yer own! Oh, them was dancin’ days ’hen Hi Gum played!
“They never was a more inweterate hat-passer then Hiram, fer be his
playin’ he made his livin’, an’ never a note ’ud he make tell they was
fifty cents in his ole white beaver. Then he’d play that out an’ ’round
he’d come agin. That night he didn’t ast a cent, but jest sat there glum
an’ never oncet stopped the music.
“Susan was a wonderful dancer–jest ez quick ez a flash, untirin’, an’
so light on her feet that ye felt like ye was holtin’ to a fairy ’hen
ye swung corners with her. She was on the floor continual’. I done one
set with her an’ noticed how she could scarce keep her eyes offen Hi. She
only danced one set with McCullagh an’ lay kind o’ limp like in swingin’
corners an’ didn’t say nawthin’, so ’hen they finished he left the house.
I seen him go out o’ the door with a black look in his face.
“Most all hed gone ’hen I left Lander’s airly in the mornin’. We lived
over the river, an’ ez they wasn’t no bridge we use to cross in a couple
o’ ole boats that was kep’ tied along the bank jest below the canal lock.
I went down over the flat an’ th’oo the woods tell I come to the canal,
where I crossed the lock an’ walked along the towpath, whistlin’ all the
time fer company. It was a clear night. The moon was shinin’ bright th’oo
the trees. The canal was on one side o’ me, an’ th’oo the open places in
the bushes on the other I could see the river gleamin’ along. I got to
the bend jest a couple of hundred yards above where the boats lay an’ was
jest steppin’ out inter the clearin’ there ’hen sudden I heard a loud
voice. I stopped. Then it come louder, an’ I recognized Jawhn McCullagh’s
rough talk. I went cautious tell I was out o’ the woods. There, jest
ahead, I seen him, near the path, facin’ ole Hiram Gum, who, with his
fiddle under his arm, was standin’ with his back to the canal, lookin’
quiet at the big felly. I dropped to the ground an’ watched, scarce
breathin’ I was so excited.
“Jawhn raised a heavy stick, an’ shook it, an’ stepped slow-like toward
the leetle fiddler, crowdin’ him nearer the bank.
“‘Hiram Gum!’ he sayd, ‘I’ve hed ’nough o’ you. Git out o’ this country
an’ never come back, or you’ll never fiddle agin!’
“Hiram lowered his fiddle an’ answered, ‘You can’t skeer me, Jawhn
McCullagh, fer Susan doesn’t keer fer you!’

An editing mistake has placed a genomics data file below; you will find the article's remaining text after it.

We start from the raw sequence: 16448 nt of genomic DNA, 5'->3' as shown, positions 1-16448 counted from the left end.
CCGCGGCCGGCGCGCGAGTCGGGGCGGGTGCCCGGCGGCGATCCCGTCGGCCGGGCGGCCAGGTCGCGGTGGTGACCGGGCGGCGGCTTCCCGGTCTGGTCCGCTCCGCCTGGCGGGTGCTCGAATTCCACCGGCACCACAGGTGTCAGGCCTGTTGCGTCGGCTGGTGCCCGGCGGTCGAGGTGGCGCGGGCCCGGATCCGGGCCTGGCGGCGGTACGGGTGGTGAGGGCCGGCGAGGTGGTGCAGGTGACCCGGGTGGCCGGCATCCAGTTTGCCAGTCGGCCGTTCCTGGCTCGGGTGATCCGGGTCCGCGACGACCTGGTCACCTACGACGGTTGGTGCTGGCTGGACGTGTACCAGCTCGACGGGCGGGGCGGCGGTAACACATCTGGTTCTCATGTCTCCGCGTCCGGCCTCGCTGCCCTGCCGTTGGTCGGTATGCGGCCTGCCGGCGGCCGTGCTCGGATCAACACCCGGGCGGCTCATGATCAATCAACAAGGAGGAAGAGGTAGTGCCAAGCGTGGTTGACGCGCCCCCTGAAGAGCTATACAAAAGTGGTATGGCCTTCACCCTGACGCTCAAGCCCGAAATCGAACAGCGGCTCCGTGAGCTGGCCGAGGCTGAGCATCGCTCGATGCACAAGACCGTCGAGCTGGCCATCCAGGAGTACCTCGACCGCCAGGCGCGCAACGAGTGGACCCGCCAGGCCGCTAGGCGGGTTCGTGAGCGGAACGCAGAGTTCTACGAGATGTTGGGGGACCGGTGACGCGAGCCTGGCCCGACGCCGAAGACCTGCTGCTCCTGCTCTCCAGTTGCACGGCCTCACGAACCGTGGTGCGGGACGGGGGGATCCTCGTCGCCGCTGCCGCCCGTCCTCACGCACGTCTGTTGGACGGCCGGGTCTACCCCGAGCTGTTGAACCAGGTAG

“‘You sha’n’t run off with her!’ the other yelled, shakin’ his stick.
“I could see his face workin’ ez he swung his club up an’ down, an’
step be step kep’ edgin’ the leetle felly nearer the wotter. I jest lay
tremblin’, I was that frightened, fer I was but a lad in them days. I
knowd I otter run out an’ stop it, but ’fore I got me couritch up I hear
the soft notes o’ the fiddle. There was ole Hiram with his withered hand
holdin’ the instermen’, his long fingers flyin’ over the strings, the bow
slidin’ slow like up an’ down.
“‘Swing yer corners, Jawhn!’ he cried, fixin’ them black eyes on the big
“Then the notes come quick an’ short. Jawhn’s stick dropped, an’ his arm
fell limp like. He passed one hand confused over his forehead. He bowed.
The notes come faster. In another minute he was swingin’ corners with
his arms graspin’ the air. The dead sticks cracked under his feet ez he
flung around. An’ ez ole Hi called the figgers he followed him, yellin’
’em louder an’ kickin’ like mad. It was the wildest dancin’ ever I seen.
He bowed an’ twisted, back’ard an’ for’a’d, an’ chassayed an’ chained,
his feet movin’ faster an’ faster ez the notes come quicker an’ quicker
an’ the bow slid to an’ fro like lightnin’. Ole Hiram kep’ movin’ ’round
cautious like, never takin’ his eyes off the dancer tell he was on the
river side an’ Jawhn skippin’ ’round on the beaten towpath.
“Them was awful minutes fer me. I could do nawthin’, fer the playin’ kind
o’ spelled me. ’Hen I seen the fiddler begin to move toward the canal an’
the mad dancin’ felly backin’ nearer an’ nearer the bank, I tried to git
up but I kicked out with both feet an’ fell sprawlin’ on the groun’.
“‘Back to your corner, Jawhn!’ the ole man called.
“‘Corners next!’ yelled the dancer, kickin’ up his heels an’ th’owin’ out
his arms like he was grabbin’ somethin’. Then come an awful cry. They was
a splash. He’d gone over the bank.
“I jumped out, fer the music hed stopped, an’ started toward the spot.
But ’fore I got there Hiram hed th’owed away his fiddle an’ run to the
canal, an’ was down on his knees starin’ inter the wotter. A head come
above the surface. Then an arm reached wildly out. The ole man bent over
an’ grasped the hand. But it wasn’t no uset, fer he’d nawthin’ to support
himself with. He took holt o’ the bank with his withered fingers, but the
arm give ’way an’ he toppled over. Fer a minute all was still. I leaned
over the wotter an’ waited. They was a ripple toward the middle, an’
two heads come up. I seen Hiram Gum’s long black hair an’ beard an’ his
drawn face ez he looked at the sky overhead. Then they disappeared agin.
The surface of the canal become quiet an’ still like nawthin’ hed ben
happenin’. Then I turned an’ run.
“I flew along the towpath, acrosst the clearin’, inter the woods agin,
an’ down toward the river where the boats lay hid among the willer
bushes. An’ ez I went crashin’ th’oo the branches I hear a girl’s voice
“‘Hiram,’ she sais, ‘why was you fiddlin’? I thot you was never comin’.’
“Another second an’ I was th’oo the willers an’ on the bank. There,
settin’ in a boat, her hands on the oars ready to pull away, was Susan
The Patriarch beat his cane softly on the floor and hummed a snatch of a
There came a short, quick puffing as the Loafer drew on his pipe, until
the bright coals shone in the darkness.
“But Sam Washin’ton—-”
The old man arose slowly.
“I don’t keer ’bout Sam Washin’ton. I must be goin’ home. I’ll git
the rhuem’tism on sech a night sure, fer I’ve no horse-chestnut in me